Luiss Debates are created to foster interaction between scholars and the business community, national and international institutions, and different social actors. Thus, by producing relevant and insightful knowledge that positively impacts the world, they promote social sciences as actionable disciplines that can translate theories into social and economic progress.
Over the past months, Luiss Debates have been held on topics such as leadership, artificial intelligence and the ethical implications of algorithms. On September 26th, Luiss will host another debate on issues that are key in the development of a better society: Innovation and Sustainability.
Giuseppe Italiano and Jeffrey Schnapp will share the stage and engage in a discussion on the future of urban design and its implications on mobility, with a specific focus on the work of Piaggio Fast Forward, a company that develops innovative products to encourage a healthy lifestyle and social connectivity.
Jeffrey Schnapp holds the Carl A. Pescosolido Chair in Romance Languages and Literatures and Comparative Literature in the Faculty of Arts and Sciences and is on the teaching faculty in the Department of Architecture at Harvard’s Graduate School of Design. He received his PhD in Comparative Literature from Stanford University, where he held various academic positions. He is a world-renowned expert in digital humanities, but his research interests span from knowledge design to codicology and from museums and libraries to the material history of literature, including Dante, Petrarch, Boccaccio, 12th-14th-century Romance literatures, 20th-century Italian architecture and design, the fascist decades, the historical avant-gardes, radical pedagogies, the future of the book and curatorial practice as a form of scholarship. He is the author of twenty-five books and over two-hundred papers.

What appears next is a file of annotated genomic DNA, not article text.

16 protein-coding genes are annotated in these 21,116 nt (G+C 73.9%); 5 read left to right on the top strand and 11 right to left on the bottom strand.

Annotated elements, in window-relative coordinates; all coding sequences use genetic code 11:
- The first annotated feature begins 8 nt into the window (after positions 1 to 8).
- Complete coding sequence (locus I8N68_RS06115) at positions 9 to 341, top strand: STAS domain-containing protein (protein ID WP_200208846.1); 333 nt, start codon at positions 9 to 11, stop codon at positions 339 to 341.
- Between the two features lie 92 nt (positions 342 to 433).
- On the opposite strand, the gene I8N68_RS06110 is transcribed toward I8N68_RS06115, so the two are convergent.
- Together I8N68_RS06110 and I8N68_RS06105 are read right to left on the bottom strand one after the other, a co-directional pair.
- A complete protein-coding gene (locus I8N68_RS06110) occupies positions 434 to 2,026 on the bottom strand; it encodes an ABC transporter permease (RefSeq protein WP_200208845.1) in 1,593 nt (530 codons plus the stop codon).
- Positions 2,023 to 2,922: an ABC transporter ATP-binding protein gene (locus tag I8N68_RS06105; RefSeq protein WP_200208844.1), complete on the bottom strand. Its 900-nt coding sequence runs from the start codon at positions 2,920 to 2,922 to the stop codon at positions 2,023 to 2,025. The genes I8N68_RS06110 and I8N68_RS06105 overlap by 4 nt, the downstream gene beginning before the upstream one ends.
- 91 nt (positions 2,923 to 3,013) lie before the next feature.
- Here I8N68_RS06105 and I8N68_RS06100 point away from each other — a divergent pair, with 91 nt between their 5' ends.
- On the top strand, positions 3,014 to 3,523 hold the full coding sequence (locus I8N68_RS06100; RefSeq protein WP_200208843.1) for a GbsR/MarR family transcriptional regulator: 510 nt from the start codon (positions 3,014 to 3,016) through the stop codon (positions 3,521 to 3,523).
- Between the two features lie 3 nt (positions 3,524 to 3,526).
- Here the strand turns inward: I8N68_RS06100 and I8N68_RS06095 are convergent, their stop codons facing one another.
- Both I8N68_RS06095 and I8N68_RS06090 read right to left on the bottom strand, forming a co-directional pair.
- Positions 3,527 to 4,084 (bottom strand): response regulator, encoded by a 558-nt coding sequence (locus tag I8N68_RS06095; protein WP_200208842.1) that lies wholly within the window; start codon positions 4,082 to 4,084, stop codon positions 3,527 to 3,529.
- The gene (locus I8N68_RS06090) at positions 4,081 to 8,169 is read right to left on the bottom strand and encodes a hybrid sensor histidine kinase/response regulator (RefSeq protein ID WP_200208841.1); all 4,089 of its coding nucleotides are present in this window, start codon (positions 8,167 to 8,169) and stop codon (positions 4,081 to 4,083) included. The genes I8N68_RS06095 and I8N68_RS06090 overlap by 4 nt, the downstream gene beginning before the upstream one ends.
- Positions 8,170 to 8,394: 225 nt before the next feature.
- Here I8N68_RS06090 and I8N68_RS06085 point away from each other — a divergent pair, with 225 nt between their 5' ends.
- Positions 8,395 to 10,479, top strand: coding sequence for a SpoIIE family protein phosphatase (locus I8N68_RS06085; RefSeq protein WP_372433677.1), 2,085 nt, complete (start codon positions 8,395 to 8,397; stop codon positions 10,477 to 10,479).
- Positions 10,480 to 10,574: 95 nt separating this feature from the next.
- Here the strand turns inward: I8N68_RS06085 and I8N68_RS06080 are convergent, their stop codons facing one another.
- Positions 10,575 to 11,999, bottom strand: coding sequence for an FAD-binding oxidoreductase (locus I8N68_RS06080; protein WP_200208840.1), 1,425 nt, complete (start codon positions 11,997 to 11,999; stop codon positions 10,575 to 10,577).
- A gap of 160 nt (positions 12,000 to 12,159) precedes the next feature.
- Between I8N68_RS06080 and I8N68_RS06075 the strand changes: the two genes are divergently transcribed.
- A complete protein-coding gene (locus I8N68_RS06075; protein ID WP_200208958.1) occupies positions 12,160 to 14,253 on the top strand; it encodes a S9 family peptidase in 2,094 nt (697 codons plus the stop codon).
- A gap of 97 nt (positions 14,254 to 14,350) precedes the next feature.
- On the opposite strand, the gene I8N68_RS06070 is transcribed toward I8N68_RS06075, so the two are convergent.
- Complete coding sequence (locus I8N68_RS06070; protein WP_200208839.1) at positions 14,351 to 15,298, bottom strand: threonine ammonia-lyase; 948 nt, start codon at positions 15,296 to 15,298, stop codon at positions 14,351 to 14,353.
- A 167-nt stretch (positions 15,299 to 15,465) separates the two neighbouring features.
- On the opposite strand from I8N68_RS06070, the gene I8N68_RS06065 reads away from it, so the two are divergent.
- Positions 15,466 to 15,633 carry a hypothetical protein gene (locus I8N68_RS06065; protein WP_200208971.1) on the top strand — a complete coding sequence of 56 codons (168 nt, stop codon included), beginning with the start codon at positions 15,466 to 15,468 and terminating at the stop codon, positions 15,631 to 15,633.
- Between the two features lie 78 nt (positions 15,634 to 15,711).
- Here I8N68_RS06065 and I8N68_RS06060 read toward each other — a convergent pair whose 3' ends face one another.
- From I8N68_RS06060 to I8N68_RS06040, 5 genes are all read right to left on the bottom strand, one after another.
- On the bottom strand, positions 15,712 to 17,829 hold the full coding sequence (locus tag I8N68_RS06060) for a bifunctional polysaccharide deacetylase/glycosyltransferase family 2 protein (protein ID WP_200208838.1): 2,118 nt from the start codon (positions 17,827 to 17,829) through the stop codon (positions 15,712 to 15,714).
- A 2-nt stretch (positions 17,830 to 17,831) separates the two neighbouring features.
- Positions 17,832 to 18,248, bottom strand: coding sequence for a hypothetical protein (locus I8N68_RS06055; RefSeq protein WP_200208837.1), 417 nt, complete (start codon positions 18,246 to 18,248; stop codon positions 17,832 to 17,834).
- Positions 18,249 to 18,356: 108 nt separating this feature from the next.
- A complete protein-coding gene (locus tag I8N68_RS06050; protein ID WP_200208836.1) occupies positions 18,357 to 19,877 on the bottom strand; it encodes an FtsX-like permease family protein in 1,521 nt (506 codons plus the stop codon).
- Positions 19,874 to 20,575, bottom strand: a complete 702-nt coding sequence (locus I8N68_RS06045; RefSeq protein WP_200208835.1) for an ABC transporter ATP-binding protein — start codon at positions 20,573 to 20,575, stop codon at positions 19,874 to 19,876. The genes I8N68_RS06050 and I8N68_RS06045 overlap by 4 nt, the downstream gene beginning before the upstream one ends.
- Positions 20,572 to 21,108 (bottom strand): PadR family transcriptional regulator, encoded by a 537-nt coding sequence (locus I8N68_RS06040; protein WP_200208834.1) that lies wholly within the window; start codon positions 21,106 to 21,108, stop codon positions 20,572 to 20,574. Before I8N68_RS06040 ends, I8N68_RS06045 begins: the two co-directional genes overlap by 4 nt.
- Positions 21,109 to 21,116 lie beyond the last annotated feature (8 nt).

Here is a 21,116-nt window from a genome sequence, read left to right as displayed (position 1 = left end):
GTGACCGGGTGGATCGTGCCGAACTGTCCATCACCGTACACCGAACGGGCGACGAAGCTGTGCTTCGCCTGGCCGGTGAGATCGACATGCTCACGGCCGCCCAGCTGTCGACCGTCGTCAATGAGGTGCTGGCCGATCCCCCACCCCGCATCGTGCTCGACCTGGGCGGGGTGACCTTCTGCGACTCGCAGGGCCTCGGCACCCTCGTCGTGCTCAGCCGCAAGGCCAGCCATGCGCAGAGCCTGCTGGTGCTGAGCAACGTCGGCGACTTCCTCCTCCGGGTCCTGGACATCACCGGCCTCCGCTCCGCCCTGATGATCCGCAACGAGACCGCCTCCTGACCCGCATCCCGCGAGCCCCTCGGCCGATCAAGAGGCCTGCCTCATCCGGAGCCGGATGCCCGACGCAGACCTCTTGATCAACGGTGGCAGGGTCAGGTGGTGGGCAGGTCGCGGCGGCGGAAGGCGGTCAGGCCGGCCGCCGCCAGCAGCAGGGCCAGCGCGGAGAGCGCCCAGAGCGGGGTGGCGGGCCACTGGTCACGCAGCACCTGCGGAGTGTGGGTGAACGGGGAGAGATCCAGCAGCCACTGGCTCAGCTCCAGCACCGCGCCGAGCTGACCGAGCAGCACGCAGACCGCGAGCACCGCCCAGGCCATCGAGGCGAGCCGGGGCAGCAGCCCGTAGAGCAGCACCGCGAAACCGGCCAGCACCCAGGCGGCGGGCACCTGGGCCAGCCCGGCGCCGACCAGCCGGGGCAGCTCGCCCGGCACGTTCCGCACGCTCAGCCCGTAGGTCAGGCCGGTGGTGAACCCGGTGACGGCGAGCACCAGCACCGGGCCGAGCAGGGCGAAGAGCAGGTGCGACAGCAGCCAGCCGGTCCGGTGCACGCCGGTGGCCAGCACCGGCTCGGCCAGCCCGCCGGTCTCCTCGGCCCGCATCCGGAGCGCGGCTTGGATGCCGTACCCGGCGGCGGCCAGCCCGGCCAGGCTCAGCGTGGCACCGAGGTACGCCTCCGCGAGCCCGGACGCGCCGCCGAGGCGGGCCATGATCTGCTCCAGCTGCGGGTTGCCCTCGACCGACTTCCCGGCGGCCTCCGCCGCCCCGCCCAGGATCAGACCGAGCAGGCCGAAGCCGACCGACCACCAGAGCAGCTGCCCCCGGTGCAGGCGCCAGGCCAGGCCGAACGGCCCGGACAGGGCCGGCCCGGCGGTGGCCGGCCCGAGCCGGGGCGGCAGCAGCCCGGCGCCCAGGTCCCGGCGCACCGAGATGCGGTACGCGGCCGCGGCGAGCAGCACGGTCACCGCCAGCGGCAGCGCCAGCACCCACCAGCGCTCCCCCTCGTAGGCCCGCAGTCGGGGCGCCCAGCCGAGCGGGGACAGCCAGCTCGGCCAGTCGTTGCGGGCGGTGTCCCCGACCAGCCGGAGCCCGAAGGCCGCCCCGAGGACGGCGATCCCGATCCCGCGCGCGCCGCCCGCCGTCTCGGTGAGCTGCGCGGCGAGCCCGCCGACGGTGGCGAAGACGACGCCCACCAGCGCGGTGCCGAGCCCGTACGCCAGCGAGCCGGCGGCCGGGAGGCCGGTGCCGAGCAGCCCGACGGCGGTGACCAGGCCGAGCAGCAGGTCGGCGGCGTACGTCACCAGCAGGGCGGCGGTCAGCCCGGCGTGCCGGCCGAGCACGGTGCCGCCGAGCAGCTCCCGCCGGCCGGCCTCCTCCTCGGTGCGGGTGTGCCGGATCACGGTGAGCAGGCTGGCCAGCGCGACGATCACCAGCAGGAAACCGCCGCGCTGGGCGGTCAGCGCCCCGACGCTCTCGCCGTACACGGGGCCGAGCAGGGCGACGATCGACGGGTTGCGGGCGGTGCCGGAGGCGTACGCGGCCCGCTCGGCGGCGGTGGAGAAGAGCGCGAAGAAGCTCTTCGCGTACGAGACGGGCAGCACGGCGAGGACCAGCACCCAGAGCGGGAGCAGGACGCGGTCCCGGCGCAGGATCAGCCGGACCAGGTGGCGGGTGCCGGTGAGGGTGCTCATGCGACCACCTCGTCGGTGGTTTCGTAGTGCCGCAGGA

Giuseppe Italiano is Professor of Computer Science at Luiss. He holds a PhD from Columbia University. Most of his research is centered around the design, analysis and engineering of algorithms for big data sets, with applications to several areas, including graph theory, social network analysis, computer and network security, and computational biology. His background, which includes also a five-year experience in industrial research, puts him in a unique position to carry out work that combines basic research with strong focus on applications. In 2016 Giuseppe was nominated EATCS Fellow for his “fundamental contributions to the design and analysis of algorithms for solving theoretical and applied problems in graphs and massive data sets, and for his role in establishing the field of algorithm engineering”.